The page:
..Three grueling days at a Recruiting Fair & all you have to show for it is a ‘Letter of Intent.’ The recruiter did say a Contract would be forthcoming, but you wonder … Is this ‘Letter of Intent’ in your hand worth any more than the paper it’s written on?
Weeks, maybe months, pass and you’re still waiting for a Contract or (at the very least) an email congratulating/welcoming you to the faculty. You wonder some more … How long should you wait before you start looking for a back-up plan &/or another job?
‘Letters of Intent’ are offered for 3 common reasons: 1) The person representing a school is not authorized to hire you & has been sent to meet, evaluate & report back to the Board for a final decision. 2) The school is disorganized & can’t get it together to have Contracts ready by recruiting time. Consider this a potential red flag. 3) The school may be recruiting at other Fairs this season & leaving their options open (& you on the line) until all their hiring options are examined.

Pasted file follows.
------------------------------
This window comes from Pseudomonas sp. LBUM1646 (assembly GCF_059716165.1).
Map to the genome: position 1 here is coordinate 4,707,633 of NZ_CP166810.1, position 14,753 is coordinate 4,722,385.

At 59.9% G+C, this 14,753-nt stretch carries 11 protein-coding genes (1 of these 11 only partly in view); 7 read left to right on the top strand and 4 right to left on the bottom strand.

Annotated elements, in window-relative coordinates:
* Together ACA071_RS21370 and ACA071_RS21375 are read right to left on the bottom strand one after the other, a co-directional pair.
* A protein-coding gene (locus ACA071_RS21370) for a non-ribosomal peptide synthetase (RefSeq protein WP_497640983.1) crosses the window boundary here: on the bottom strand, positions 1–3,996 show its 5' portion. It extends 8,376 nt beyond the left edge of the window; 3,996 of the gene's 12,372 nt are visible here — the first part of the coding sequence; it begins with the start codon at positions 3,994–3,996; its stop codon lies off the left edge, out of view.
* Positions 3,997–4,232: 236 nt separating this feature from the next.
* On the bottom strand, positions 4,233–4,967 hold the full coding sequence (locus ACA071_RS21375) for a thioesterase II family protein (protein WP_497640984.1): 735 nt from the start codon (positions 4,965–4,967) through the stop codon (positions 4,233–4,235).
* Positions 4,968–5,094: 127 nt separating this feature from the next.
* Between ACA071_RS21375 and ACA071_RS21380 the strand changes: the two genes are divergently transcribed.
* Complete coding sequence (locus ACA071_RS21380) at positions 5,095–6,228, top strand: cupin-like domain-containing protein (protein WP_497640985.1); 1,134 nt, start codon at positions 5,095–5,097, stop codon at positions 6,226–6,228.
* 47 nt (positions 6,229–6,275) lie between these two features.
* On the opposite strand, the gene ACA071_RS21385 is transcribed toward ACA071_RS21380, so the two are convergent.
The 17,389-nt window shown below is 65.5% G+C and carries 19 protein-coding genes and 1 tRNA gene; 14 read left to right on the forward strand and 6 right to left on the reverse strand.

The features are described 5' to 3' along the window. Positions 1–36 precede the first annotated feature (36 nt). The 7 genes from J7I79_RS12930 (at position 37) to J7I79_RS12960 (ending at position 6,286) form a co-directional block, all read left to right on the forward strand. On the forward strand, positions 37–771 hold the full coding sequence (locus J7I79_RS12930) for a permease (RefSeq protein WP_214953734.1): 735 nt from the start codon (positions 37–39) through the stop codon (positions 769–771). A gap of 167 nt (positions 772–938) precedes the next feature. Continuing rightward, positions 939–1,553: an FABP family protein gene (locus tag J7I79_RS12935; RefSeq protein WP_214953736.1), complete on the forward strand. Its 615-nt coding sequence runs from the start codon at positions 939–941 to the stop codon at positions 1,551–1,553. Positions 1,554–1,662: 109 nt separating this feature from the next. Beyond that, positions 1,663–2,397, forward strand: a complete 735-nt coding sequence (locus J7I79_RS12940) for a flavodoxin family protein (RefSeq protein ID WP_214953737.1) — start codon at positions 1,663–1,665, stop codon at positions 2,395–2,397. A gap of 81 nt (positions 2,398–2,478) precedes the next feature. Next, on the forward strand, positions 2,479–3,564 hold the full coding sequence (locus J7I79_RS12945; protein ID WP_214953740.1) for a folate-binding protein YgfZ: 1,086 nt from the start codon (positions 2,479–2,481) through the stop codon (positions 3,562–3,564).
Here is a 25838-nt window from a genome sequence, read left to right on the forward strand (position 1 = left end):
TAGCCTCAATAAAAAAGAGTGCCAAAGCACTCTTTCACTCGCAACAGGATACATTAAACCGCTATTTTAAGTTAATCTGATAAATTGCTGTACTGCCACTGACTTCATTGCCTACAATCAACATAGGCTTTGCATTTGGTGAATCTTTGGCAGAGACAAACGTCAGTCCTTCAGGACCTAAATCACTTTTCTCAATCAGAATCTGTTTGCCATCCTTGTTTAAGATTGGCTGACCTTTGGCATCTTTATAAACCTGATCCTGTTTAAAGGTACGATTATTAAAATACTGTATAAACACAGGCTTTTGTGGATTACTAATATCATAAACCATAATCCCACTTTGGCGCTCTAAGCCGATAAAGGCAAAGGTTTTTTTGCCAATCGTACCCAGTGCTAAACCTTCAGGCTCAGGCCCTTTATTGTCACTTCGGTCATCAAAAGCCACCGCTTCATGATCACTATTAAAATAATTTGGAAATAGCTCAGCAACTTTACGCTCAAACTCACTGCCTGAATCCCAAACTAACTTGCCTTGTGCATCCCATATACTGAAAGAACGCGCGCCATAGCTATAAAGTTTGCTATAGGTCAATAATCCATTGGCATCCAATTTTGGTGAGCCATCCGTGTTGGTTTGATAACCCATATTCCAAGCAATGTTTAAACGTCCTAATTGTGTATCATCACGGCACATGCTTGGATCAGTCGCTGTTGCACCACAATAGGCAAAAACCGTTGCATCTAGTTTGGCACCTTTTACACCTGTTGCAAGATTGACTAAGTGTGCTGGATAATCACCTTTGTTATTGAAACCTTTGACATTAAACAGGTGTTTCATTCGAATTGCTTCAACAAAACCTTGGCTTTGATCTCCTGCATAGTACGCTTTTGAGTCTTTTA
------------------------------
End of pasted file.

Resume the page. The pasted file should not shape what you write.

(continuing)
International Schools Review hosts more than a handful of School Reviews in which teachers recount how they gave up current teaching positions, rented out homes, sold cars and put personal belongings into storage, ALL based on a ‘Letter of Intent,’ while later informed a Contract would not be forthcoming. Schools can easily back out & leave you jobless by simply saying, for example, “One of your references didn’t check out.” One teacher tells how the rejection letter came only one day before she was to board a flight to her new school! Our advice? Don’t put all your trust/future in a ‘Letter of Intent,’ no matter how good it appears!
ISR invites you take our Poll on ‘Letters of Intent’
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